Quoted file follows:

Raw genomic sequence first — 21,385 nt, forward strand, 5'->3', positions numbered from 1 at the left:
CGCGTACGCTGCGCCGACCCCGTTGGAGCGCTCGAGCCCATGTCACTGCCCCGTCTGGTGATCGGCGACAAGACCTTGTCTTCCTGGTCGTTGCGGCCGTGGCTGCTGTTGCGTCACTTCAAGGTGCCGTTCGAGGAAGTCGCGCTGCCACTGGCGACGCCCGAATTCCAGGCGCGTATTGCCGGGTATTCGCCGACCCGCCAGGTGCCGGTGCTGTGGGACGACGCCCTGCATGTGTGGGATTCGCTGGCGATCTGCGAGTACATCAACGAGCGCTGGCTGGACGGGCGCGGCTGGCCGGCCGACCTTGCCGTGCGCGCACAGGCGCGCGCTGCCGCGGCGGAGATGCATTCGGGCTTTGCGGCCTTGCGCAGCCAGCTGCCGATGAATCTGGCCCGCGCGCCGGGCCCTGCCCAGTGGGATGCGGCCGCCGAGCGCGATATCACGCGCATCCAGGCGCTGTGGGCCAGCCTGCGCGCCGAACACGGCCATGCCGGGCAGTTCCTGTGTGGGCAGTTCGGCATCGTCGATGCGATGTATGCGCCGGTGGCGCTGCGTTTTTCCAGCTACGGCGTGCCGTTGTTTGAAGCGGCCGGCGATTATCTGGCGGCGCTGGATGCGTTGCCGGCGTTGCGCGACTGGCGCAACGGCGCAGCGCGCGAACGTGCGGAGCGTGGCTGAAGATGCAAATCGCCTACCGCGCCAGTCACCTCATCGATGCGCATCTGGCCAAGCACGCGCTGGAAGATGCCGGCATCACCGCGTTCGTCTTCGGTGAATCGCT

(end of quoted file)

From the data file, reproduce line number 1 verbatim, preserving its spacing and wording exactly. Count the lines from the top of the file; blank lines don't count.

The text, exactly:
Raw genomic sequence first — 21,385 nt, forward strand, 5'->3', positions numbered from 1 at the left: